And yet despite the the complete changing of the guard in 2016, and the subsequent bleed of yet more prospects from the conveyor belt in the intervening five years, and the lack of a men’s 75kger, Dunne, Zaur Antia and co. have still managed to qualify the second highest number of boxers that Ireland has ever sent to a Games, behind only the eight who went to Rio last time out.

It speaks to their ability as a coaching setup but, more pertinently, to the efforts of volunteers in clubs up and down the country who continue to nurture and churn out talent at a rate Irish boxing could once have only dreamed of.

The problem is that more countries have caught up and surpassed us than was the case between 2008 and 2016: through years of heavy investment, other European nations without significant boxing pedigree have ostensibly ‘done an Ireland’, or are trying to, while the likes of Uzbekistan have evolved from an emerging force into a superpower. It will be harder this year to win an Olympic boxing medal than it ever has been before.

This reality was compounded by the draw yesterday, which determines so much in boxing’s Olympic-medal stakes and, by pure chance, was incredibly harsh to Ireland where in the past it has actually been reasonably generous: so much so that for Ireland to win even one boxing medal at these Games would constitute a success, whereas in 2012 that would have felt underwhelming — and in 2016 winning none justifiably sparked an inquisition.

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Their best hope lies with Kellie Harrington, the one fighter who probably didn’t need the draw to be kind to her and yet has — relative to her legitimately world-class ability — the most straightforward path towards at least bronze. She begins this day week at 3am, when she’ll first face either v Rebeca Nicoli of Italy or Esmeralda Falcón of Mexico.

In the men’s 69kg division, Aidan Walsh has a decent chance of a bolt-from-the-blue medal having received a random bye into the last 16 due to the uneven number of competitors, as well as a favourable draw. First up for the Belfast welterweright, it’s either Eswatini’s Thabiso Dlamini or Cameroonian Albert Mengue Ayissi (Tuesday, 3:30am).

Conversely, his older sister, Michaela, the fourth seed in the women’s 57kg category and Ireland’s leading medal hope alongside Harrington before the draw, will now require a career-best performance to even make the quarter-finals. She’s more than capable of producing it, but cards on the table, she’ll be up against it when she squares off with either Italy’s Irma Testa — against whom she has both won and lost this year — or her 2019 World Championship conqueror, Liudmilla Vorontsova of Russia, for a place in the last eight (Monday, 6:27am).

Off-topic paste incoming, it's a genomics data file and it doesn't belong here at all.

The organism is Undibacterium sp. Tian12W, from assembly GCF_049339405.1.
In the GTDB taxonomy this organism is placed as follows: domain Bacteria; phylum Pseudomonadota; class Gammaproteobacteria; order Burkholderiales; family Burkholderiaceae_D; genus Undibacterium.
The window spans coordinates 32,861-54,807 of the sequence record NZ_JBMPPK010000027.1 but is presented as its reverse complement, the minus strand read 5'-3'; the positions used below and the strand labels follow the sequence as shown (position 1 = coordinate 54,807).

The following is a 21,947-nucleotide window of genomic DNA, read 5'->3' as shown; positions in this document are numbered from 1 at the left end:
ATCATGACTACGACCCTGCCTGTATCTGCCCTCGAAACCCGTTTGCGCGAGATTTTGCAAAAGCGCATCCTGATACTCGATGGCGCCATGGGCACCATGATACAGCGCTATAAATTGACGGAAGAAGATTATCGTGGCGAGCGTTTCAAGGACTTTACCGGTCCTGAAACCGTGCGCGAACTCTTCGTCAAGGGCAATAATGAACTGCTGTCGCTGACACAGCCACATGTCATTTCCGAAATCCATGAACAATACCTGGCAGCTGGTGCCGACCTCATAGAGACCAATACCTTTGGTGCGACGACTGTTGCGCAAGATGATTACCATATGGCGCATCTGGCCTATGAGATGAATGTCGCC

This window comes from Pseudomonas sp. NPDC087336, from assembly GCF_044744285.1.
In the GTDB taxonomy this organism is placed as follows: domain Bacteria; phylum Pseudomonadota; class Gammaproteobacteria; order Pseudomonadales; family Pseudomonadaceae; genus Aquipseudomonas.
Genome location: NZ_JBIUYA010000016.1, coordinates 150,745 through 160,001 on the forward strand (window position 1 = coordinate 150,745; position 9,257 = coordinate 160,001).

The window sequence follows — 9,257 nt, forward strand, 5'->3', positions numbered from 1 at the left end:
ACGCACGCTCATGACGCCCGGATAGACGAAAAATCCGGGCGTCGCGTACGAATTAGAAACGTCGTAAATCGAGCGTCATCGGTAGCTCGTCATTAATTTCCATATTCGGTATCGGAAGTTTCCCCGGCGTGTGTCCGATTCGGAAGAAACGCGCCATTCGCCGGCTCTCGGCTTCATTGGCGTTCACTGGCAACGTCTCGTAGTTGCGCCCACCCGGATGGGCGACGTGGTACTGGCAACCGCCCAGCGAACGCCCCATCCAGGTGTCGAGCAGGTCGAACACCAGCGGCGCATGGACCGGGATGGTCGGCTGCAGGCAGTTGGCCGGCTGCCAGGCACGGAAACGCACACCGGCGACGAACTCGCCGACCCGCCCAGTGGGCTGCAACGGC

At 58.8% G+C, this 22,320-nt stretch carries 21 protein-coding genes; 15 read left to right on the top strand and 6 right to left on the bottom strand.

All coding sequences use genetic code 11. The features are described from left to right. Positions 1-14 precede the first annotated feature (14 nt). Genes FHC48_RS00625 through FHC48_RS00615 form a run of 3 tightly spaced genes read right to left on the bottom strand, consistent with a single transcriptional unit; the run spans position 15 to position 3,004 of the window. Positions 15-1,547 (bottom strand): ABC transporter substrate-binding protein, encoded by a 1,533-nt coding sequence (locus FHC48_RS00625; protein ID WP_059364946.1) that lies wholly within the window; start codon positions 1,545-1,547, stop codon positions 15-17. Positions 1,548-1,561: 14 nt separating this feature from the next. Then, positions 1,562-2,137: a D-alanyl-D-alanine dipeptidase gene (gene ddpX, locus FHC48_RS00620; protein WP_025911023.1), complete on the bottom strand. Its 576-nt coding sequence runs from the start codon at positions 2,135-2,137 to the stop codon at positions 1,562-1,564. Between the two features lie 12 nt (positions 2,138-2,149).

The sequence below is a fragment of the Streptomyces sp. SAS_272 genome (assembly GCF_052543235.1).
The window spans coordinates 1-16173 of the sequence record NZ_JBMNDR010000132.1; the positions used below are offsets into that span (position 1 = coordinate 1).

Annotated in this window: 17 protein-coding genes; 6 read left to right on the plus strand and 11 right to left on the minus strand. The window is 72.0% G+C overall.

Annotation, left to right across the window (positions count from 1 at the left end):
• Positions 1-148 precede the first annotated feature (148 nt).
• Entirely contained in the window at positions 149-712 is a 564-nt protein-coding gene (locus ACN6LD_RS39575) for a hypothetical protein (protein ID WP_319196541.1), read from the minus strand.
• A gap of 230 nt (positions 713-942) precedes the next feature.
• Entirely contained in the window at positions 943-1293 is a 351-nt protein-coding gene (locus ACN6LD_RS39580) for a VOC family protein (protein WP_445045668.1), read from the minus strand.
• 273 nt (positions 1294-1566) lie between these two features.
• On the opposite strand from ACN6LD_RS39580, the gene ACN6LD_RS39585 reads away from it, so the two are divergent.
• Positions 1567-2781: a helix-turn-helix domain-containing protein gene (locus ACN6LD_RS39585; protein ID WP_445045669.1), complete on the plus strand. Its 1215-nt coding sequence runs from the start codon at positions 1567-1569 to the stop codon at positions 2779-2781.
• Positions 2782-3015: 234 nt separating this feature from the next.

So too will be European champions Walker and O’Rourke. The former gets Ireland under way against Spanish former European medalist Jose Quiles Brotons at 4:03am on Saturday and his prospective path towards a medal would only get harder from there. The latter faces an uphill task in the shape of China’s Li Qian, the 2018 World Champion, reigning Asian champion and a Rio 2016 bronze medallist (Wednesday, 10:18am).

Captain Irvine competes in the most talent-stacked division and while he should beat the Philippines’ Carlo Paalam just after midnight on Saturday, the road will get a lot rockier from there. As for Cinderella man Brennan, though his against-the-odds qualification is a success in its own right, it will take even further belligerence to see past formidable Uzbek Dilshodbek Ruzmetov, a silver medallist at the last World Championships and the reigning Asian champ (Sunday, 12:42pm).

But perhaps the one thing that this team should glean from the tragic class of 2016 is that in Olympic boxing, shocks routinely happen. This time, Ireland just need to be on the right side of them.

Draw for Ireland’s boxers at Tokyo Olympics

  • Men’s 57kg Round of 32: Kurt Walker (Canal) vs Jose Quiles Brotons (Spain), Saturday 4:03am
  • Men’s 81kg Round of 32: Emmet Brennan (Dublin Docklands) v Dilshod Ruzmetov (Uzbekistan), Sunday 12:42pm
  • Men’s 52kg Round of 32: Brendan Irvine (St Paul’s) v Carlo Paalam (Philippines), Monday 12:03am
  • Women’s 57kg Last 16: Michaela Walsh (Monkstown Antrim) v Irma Testa (Italy)/Liudmilla Vorontsova (Russia), Monday 6:27am
  • Men’s 69kg Last 16: Aidan Walsh (Monkstown Antrim) v Thabiso Dlamini (Eswatini)/Albert Mengue Ayissi (Cameroon), Tuesday 3:30am
  • Women’s 75kg Last 16: Aoife O’Rourke (Castlerea) v Li Qian (China), Wednesday, 10:18am
  • Women’s 60kg Last 16: Kellie Harrington (St Mary’s) v Rebeca Nicoli (Italy)/Esmeralda Falcón (Mexico), Friday 3am